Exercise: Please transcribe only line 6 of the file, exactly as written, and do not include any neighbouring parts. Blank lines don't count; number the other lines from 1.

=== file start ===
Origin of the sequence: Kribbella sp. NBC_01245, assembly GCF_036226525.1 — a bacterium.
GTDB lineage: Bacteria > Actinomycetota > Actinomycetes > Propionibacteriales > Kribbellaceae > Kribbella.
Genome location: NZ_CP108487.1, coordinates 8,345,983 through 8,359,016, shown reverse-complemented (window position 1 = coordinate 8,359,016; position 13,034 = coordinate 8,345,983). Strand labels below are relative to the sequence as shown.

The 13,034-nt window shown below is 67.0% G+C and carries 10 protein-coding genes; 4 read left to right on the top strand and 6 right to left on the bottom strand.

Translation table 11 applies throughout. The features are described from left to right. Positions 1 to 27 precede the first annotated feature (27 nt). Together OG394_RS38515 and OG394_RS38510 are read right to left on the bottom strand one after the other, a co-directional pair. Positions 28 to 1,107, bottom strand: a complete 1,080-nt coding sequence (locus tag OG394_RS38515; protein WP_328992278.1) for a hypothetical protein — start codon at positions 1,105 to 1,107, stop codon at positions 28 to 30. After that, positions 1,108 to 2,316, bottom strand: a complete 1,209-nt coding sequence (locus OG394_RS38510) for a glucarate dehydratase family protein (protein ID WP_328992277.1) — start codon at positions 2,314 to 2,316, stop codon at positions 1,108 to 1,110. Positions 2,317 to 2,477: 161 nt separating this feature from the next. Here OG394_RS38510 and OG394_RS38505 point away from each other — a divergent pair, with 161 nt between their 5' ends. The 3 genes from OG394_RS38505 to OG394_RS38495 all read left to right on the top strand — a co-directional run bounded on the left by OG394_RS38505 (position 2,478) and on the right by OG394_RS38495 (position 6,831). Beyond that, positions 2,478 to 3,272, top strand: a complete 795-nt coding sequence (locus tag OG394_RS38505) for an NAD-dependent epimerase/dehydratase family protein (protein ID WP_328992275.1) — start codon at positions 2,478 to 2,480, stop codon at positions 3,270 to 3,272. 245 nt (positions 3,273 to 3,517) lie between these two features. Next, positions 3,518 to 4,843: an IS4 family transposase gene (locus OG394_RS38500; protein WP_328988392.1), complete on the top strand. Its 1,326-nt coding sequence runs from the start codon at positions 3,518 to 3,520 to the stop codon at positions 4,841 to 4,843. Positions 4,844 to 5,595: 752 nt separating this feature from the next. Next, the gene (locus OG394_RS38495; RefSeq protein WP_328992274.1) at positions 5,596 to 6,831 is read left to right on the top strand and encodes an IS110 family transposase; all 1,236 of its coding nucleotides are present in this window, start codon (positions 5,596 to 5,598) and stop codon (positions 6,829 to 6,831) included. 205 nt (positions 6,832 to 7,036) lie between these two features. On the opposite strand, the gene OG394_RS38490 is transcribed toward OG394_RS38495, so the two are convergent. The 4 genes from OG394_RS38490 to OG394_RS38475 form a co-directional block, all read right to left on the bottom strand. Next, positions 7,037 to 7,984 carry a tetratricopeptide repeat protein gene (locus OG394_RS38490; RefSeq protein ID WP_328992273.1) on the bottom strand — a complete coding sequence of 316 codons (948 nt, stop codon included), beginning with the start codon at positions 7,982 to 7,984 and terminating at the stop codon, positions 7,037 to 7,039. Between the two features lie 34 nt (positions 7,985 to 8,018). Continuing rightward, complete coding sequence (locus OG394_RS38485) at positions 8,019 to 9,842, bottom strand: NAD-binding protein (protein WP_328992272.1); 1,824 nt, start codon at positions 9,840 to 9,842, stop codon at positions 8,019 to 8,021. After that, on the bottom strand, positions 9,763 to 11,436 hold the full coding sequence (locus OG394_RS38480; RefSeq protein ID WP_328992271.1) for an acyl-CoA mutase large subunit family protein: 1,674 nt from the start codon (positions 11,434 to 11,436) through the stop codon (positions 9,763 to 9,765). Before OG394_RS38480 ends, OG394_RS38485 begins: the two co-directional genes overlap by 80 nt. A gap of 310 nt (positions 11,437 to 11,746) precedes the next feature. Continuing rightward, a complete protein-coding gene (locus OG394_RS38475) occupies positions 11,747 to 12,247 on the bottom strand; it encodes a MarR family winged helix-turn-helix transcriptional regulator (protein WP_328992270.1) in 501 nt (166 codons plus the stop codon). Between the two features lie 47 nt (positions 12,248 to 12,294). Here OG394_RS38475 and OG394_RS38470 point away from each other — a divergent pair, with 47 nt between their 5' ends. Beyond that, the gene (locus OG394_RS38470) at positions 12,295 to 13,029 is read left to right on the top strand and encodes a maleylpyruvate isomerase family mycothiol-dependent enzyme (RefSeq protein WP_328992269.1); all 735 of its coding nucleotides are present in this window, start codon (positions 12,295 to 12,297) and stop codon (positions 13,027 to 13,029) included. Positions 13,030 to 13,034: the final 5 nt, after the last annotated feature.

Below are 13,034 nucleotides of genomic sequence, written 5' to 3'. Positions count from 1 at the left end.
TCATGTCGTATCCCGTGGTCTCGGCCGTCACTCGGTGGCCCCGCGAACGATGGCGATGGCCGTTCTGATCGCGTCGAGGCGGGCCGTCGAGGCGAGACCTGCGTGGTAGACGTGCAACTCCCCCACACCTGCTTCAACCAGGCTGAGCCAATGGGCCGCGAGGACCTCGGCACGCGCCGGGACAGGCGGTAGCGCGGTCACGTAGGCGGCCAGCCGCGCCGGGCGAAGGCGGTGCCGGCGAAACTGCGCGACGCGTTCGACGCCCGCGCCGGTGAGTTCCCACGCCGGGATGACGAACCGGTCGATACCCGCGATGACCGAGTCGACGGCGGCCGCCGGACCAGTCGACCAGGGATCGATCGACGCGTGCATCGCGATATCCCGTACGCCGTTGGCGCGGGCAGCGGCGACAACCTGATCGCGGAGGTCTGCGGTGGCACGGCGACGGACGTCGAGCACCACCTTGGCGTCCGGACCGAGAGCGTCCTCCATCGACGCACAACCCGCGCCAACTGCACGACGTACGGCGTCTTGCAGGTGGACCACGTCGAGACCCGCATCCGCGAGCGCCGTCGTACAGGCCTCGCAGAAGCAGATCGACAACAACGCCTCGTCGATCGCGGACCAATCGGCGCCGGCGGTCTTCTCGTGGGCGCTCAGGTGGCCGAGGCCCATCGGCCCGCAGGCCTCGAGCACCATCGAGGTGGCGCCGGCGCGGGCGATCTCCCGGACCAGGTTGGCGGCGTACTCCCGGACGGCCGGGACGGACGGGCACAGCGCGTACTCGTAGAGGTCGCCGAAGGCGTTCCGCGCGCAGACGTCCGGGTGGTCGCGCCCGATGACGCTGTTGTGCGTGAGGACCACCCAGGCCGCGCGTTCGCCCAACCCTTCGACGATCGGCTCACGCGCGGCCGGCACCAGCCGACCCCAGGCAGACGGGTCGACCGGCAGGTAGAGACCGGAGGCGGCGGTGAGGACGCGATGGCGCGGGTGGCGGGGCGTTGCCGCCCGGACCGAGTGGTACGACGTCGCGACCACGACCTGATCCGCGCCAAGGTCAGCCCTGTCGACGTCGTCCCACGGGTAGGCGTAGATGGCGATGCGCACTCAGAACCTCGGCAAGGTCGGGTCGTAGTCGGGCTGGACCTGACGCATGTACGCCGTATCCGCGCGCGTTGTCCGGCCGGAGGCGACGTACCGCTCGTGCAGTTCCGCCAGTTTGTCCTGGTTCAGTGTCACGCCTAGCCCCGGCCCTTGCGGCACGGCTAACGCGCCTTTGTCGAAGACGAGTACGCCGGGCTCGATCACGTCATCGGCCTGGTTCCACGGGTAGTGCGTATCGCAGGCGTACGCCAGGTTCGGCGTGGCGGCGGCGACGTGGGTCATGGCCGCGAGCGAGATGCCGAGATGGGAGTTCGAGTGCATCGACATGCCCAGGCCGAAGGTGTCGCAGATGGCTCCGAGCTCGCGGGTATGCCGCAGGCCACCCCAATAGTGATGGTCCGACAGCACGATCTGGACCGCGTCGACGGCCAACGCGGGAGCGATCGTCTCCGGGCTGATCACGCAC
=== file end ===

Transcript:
Below are 13,034 nucleotides of genomic sequence, written 5' to 3'. Positions count from 1 at the left end.